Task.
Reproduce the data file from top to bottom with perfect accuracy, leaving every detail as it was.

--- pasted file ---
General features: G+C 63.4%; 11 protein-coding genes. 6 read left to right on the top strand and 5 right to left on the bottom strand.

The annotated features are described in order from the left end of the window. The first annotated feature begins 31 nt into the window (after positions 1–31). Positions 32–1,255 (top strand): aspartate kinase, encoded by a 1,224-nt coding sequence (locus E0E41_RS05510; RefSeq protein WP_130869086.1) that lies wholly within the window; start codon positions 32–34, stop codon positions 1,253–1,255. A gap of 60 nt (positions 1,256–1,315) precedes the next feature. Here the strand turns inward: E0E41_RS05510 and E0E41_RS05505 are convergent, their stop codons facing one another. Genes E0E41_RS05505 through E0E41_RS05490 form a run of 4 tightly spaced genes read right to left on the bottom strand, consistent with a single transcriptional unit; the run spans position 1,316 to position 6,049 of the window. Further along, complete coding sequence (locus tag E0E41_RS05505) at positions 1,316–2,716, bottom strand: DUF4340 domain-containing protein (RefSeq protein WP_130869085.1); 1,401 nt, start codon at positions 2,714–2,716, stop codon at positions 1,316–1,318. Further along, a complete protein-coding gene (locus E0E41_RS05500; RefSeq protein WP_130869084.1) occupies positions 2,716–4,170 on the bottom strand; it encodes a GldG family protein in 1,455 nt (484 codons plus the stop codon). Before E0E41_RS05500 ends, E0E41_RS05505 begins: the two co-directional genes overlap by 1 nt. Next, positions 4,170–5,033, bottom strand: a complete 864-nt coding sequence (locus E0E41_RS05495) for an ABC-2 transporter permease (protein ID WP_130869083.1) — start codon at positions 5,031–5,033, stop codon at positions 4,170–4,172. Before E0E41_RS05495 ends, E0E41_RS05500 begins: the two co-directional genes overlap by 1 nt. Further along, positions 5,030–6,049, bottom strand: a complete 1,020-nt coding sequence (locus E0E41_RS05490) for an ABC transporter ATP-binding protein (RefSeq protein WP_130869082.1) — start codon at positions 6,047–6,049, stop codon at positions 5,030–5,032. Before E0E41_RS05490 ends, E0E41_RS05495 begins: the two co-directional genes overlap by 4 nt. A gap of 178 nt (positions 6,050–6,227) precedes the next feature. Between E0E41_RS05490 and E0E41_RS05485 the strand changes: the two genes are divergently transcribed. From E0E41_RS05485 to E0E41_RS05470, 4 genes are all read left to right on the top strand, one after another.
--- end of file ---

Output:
General features: G+C 63.4%; 11 protein-coding genes. 6 read left to right on the top strand and 5 right to left on the bottom strand.

The annotated features are described in order from the left end of the window. The first annotated feature begins 31 nt into the window (after positions 1–31). Positions 32–1,255 (top strand): aspartate kinase, encoded by a 1,224-nt coding sequence (locus E0E41_RS05510; RefSeq protein WP_130869086.1) that lies wholly within the window; start codon positions 32–34, stop codon positions 1,253–1,255. A gap of 60 nt (positions 1,256–1,315) precedes the next feature. Here the strand turns inward: E0E41_RS05510 and E0E41_RS05505 are convergent, their stop codons facing one another. Genes E0E41_RS05505 through E0E41_RS05490 form a run of 4 tightly spaced genes read right to left on the bottom strand, consistent with a single transcriptional unit; the run spans position 1,316 to position 6,049 of the window. Further along, complete coding sequence (locus tag E0E41_RS05505) at positions 1,316–2,716, bottom strand: DUF4340 domain-containing protein (RefSeq protein WP_130869085.1); 1,401 nt, start codon at positions 2,714–2,716, stop codon at positions 1,316–1,318. Further along, a complete protein-coding gene (locus E0E41_RS05500; RefSeq protein WP_130869084.1) occupies positions 2,716–4,170 on the bottom strand; it encodes a GldG family protein in 1,455 nt (484 codons plus the stop codon). Before E0E41_RS05500 ends, E0E41_RS05505 begins: the two co-directional genes overlap by 1 nt. Next, positions 4,170–5,033, bottom strand: a complete 864-nt coding sequence (locus E0E41_RS05495) for an ABC-2 transporter permease (protein ID WP_130869083.1) — start codon at positions 5,031–5,033, stop codon at positions 4,170–4,172. Before E0E41_RS05495 ends, E0E41_RS05500 begins: the two co-directional genes overlap by 1 nt. Further along, positions 5,030–6,049, bottom strand: a complete 1,020-nt coding sequence (locus E0E41_RS05490) for an ABC transporter ATP-binding protein (RefSeq protein WP_130869082.1) — start codon at positions 6,047–6,049, stop codon at positions 5,030–5,032. Before E0E41_RS05490 ends, E0E41_RS05495 begins: the two co-directional genes overlap by 4 nt. A gap of 178 nt (positions 6,050–6,227) precedes the next feature. Between E0E41_RS05490 and E0E41_RS05485 the strand changes: the two genes are divergently transcribed. From E0E41_RS05485 to E0E41_RS05470, 4 genes are all read left to right on the top strand, one after another.